Many baby chick questions.


In the Brooder
10 Years
Jun 11, 2009

We were given 11 chicks. I have no idea what breed(s), gender or age they are. I'm totally new at raising chicks and I have several questions about their care that I hope someone can answer for me.

Right now they are living indoors. You can see our setup in the attached picture. They are fed 1-2 times a day as needed and twice a day their plastic, newspaper-lined storage tub is cleaned and they are given fresh water. The soda can in the picture is for size reference.

Any advice anyone can give in regard to their current care/setup is appreciated. Additional questions I have are posed below

1) Can anyone tell me how old they think the chicks in the picture are? The soda can is there for size reference.

2) How long will they need the heat lamp?

3) How will I know when they can go outside to live?

4) I live in Utah. though the weather is nice now, it snows in the winter. What do I need to provide for them to keep them from freezing?

5) I don't really care about their breeds unless it will influence the type of care they need, but can anyone help me figure out how to determine their gender?

Thank you for helping me figure all this out!

Eggie and Me

10 Years
Mar 9, 2009
Southern California
Tons of info on this site. Good place to be.

Keep heat on until they are fully feathered, watch the temp. Do you have a thermometer. Be sure you keep their water and food dishes full. They will eat morning, noon and night. We used a combo of pine shavings and old socks (no loose threads). You will want a deeper tub to keep them in. Ours were able to jump up onto their water feeder at about 5 days... They look like they are about a week old? They definetely need heat. Breed, sorry no idea. Good Luck, hope you have as much fun as we've been having...


In the Brooder
10 Years
Jun 6, 2009
Burlington, VT
Make sure to watch your water-feeding setup. Baby chicks can drown themselves pretty easily, actually. Lots of ag supply stores sell little feeders that screw right into a ball jar.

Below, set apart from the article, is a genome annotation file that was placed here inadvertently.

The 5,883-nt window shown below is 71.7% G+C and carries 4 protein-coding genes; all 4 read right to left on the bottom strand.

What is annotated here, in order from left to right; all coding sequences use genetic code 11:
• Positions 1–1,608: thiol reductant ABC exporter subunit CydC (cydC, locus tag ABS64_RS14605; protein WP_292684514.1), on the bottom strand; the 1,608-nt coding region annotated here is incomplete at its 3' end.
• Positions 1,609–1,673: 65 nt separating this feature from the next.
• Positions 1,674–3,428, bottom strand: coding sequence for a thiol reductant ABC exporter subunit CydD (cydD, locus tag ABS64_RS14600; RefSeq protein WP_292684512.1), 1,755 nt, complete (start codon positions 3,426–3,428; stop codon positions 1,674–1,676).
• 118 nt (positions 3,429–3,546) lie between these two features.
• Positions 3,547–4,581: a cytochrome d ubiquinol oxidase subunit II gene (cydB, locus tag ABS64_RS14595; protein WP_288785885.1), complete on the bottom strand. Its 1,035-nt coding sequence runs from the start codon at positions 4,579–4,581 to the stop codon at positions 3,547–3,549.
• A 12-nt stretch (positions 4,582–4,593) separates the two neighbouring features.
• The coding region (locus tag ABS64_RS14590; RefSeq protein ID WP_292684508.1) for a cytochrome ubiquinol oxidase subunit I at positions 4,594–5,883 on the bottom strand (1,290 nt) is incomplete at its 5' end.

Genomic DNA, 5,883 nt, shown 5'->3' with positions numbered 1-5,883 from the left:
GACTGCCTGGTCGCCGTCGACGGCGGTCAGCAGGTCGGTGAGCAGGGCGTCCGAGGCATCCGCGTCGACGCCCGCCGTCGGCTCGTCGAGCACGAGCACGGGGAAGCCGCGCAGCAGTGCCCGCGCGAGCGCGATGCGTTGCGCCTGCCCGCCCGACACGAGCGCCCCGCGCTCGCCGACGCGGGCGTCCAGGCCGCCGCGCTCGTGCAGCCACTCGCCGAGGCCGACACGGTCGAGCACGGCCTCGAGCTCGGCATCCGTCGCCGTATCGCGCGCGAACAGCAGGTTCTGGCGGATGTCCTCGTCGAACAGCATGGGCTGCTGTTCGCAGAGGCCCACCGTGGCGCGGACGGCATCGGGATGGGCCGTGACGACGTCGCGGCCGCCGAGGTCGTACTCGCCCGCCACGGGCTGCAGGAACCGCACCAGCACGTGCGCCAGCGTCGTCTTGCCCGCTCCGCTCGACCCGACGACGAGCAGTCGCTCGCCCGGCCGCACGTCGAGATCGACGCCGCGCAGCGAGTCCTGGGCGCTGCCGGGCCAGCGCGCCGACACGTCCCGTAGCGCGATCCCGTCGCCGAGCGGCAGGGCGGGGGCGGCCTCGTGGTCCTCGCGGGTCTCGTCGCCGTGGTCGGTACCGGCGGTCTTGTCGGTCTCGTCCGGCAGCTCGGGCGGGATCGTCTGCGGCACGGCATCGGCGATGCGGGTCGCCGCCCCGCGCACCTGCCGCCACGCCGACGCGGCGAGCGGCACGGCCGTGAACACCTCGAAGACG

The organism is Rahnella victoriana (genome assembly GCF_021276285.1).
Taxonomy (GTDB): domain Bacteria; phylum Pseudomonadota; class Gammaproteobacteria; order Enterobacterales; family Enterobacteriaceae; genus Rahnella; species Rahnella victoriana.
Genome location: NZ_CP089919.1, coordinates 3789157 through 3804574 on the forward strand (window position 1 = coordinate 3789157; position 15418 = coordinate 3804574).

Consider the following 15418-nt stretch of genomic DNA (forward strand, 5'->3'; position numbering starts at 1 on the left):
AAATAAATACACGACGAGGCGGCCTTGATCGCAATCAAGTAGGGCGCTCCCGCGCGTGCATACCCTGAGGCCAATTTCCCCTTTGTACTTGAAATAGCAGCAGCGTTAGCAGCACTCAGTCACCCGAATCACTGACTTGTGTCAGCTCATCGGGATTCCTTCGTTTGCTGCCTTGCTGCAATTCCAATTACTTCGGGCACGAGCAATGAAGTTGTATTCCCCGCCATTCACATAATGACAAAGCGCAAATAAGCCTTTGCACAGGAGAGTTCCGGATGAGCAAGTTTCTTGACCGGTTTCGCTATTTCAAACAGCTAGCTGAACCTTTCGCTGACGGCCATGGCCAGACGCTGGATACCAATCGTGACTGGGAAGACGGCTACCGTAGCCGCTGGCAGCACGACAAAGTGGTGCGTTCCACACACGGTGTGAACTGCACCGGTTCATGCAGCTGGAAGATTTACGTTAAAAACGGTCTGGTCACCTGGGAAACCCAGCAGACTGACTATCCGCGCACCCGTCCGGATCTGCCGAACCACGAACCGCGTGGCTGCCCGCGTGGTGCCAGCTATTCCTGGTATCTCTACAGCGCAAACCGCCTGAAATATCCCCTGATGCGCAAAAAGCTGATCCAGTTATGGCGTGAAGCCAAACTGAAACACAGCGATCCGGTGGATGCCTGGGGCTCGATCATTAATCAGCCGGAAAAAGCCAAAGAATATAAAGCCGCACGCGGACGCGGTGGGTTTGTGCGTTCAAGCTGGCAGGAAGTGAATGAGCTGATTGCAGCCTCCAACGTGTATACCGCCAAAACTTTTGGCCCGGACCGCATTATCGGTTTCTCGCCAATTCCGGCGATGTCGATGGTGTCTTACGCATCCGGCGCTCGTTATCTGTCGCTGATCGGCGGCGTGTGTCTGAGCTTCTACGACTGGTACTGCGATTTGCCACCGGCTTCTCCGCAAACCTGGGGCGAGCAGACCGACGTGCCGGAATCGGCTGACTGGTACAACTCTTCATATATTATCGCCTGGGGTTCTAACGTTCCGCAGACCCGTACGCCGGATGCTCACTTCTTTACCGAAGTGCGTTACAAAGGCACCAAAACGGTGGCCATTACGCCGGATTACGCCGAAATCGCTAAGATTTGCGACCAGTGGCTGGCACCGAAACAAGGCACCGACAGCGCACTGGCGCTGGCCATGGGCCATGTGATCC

13 Years
Mar 29, 2009
Coastal Southern California
Maybe a close up picture of the chicks would help someone be able to identify their breed.

They will very quickly start emptying the food dish (and probably tipping it over) faster than you can keep it filled. I'm not sure what the best type of feeder is but you may want to get one. I can't recommend the one we have which is a mason jar type with a base that has openings all the way around - hard to refill without making a big mess.

I've been researching the "when-to-put-them-outside" question and there seems to be a huge range, depending upon weather and tolerance for having them inside. "Officially" I think you're supposed to wait until they're fully feathered at 8 weeks or so, but from what I've read, if you have a heat lamp in the coop you can move them outside sooner.

We've been taking our 10-day-old chicks outside for 20-30 minute periods the last few days - the weather here is mid-60's. They love it.

I think the recommendation is to start with a heat lamp at 95 degrees for new chicks. Ours seemed to find that too hot and we quickly reduced it to about 80 degrees, which they seem to like. It helps a lot to have a thermometer in the brooder - I went several places in search of one and finally found a little round one at Petco that works perfectly.

Good luck with your babies!

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